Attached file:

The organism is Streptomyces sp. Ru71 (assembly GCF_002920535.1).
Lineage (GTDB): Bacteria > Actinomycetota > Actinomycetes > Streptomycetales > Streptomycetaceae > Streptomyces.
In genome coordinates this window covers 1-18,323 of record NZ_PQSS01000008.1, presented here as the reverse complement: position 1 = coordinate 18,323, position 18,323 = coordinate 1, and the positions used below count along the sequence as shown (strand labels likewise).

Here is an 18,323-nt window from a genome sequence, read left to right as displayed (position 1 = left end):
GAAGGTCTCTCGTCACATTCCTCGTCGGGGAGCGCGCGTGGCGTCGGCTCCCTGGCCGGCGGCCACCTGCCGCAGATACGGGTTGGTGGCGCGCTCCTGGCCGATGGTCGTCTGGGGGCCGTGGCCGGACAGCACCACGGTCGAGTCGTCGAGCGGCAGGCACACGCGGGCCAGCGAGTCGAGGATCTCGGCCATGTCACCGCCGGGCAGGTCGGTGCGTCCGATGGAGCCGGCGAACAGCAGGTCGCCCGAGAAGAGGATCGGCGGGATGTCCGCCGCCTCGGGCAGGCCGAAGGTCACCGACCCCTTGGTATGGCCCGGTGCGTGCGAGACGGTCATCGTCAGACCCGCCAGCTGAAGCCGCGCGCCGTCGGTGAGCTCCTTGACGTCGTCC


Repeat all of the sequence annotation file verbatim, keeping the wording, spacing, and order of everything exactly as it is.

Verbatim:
The organism is Streptomyces sp. Ru71 (assembly GCF_002920535.1).
Lineage (GTDB): Bacteria > Actinomycetota > Actinomycetes > Streptomycetales > Streptomycetaceae > Streptomyces.
In genome coordinates this window covers 1-18,323 of record NZ_PQSS01000008.1, presented here as the reverse complement: position 1 = coordinate 18,323, position 18,323 = coordinate 1, and the positions used below count along the sequence as shown (strand labels likewise).

Here is an 18,323-nt window from a genome sequence, read left to right as displayed (position 1 = left end):
GAAGGTCTCTCGTCACATTCCTCGTCGGGGAGCGCGCGTGGCGTCGGCTCCCTGGCCGGCGGCCACCTGCCGCAGATACGGGTTGGTGGCGCGCTCCTGGCCGATGGTCGTCTGGGGGCCGTGGCCGGACAGCACCACGGTCGAGTCGTCGAGCGGCAGGCACACGCGGGCCAGCGAGTCGAGGATCTCGGCCATGTCACCGCCGGGCAGGTCGGTGCGTCCGATGGAGCCGGCGAACAGCAGGTCGCCCGAGAAGAGGATCGGCGGGATGTCCGCCGCCTCGGGCAGGCCGAAGGTCACCGACCCCTTGGTATGGCCCGGTGCGTGCGAGACGGTCATCGTCAGACCCGCCAGCTGAAGCCGCGCGCCGTCGGTGAGCTCCTTGACGTCGTCC